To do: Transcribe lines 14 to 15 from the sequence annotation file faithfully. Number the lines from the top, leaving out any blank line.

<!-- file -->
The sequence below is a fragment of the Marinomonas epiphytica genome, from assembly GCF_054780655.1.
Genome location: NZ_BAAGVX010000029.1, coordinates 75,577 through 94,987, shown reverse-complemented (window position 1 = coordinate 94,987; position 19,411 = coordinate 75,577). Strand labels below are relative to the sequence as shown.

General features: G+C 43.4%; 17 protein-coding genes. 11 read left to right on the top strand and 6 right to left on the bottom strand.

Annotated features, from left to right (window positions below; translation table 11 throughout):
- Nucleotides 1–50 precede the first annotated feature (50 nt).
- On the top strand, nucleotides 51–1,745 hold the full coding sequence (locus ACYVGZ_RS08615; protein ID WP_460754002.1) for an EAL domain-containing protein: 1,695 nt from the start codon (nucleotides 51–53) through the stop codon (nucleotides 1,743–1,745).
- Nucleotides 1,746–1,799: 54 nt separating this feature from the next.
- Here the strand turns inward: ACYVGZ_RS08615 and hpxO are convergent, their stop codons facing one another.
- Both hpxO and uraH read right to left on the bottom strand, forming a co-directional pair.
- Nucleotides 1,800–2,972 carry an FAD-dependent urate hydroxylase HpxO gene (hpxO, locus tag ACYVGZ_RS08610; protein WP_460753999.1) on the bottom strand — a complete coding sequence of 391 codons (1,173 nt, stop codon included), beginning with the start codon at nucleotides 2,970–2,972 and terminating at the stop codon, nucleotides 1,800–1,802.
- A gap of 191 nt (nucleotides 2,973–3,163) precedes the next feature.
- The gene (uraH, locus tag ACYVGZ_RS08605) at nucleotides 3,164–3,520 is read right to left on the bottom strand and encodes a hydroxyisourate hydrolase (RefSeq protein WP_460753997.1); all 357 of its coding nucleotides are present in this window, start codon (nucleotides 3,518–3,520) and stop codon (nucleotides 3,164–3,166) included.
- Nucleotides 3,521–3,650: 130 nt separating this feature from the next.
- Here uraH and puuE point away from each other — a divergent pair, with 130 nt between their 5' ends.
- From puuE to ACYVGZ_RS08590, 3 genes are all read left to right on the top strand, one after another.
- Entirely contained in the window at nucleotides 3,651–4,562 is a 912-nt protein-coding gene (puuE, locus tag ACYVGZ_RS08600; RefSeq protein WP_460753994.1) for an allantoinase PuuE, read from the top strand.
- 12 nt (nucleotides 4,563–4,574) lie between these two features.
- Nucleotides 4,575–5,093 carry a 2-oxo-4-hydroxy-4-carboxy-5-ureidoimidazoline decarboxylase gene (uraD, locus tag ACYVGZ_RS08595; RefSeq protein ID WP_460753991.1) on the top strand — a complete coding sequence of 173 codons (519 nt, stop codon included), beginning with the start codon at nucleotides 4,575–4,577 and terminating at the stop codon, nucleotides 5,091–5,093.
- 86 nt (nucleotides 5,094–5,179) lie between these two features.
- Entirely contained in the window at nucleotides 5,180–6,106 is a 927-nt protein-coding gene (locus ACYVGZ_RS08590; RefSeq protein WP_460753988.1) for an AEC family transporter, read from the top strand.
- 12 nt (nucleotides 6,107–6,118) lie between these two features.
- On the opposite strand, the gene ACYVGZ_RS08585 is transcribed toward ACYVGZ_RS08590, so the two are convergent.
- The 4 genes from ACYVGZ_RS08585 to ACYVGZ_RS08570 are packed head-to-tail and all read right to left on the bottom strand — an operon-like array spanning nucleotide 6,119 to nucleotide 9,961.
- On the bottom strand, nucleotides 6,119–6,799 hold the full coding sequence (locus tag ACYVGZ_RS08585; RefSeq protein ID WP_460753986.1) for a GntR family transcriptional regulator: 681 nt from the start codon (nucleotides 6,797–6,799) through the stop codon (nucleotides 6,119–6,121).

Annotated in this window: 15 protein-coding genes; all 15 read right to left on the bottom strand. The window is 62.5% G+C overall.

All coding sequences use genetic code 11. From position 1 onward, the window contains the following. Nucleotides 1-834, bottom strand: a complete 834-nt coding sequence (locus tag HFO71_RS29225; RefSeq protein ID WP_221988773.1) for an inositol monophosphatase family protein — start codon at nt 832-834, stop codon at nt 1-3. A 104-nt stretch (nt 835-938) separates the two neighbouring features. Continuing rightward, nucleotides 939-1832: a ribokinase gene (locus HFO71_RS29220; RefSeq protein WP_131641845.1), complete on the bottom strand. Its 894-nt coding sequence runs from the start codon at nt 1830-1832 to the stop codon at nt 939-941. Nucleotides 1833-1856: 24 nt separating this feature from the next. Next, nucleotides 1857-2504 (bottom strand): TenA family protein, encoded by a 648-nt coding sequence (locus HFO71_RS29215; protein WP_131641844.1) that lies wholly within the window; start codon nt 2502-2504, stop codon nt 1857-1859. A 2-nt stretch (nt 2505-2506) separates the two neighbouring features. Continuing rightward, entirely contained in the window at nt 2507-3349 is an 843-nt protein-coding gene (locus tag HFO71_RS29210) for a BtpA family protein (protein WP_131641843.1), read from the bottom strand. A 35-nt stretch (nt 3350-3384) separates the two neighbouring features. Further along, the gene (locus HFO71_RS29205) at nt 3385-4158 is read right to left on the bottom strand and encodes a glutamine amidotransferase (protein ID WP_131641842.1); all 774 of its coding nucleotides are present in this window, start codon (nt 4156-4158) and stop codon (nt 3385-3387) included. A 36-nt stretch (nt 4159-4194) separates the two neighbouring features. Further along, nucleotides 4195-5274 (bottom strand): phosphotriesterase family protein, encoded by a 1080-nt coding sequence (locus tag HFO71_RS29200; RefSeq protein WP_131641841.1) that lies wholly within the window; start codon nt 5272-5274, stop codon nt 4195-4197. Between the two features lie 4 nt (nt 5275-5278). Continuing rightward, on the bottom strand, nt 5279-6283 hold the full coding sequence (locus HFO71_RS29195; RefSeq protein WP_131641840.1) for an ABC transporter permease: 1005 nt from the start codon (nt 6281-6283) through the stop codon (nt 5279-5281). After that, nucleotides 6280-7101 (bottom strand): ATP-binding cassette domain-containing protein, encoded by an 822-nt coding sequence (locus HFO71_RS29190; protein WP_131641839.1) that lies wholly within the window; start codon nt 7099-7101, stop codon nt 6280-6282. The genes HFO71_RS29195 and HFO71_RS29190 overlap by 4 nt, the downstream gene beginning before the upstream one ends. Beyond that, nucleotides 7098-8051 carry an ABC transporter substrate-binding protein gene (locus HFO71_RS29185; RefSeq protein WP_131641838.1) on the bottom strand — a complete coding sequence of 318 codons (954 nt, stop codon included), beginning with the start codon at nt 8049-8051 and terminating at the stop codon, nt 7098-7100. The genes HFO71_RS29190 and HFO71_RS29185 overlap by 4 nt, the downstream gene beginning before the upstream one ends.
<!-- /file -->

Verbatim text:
- Here uraH and puuE point away from each other — a divergent pair, with 130 nt between their 5' ends.
- From puuE to ACYVGZ_RS08590, 3 genes are all read left to right on the top strand, one after another.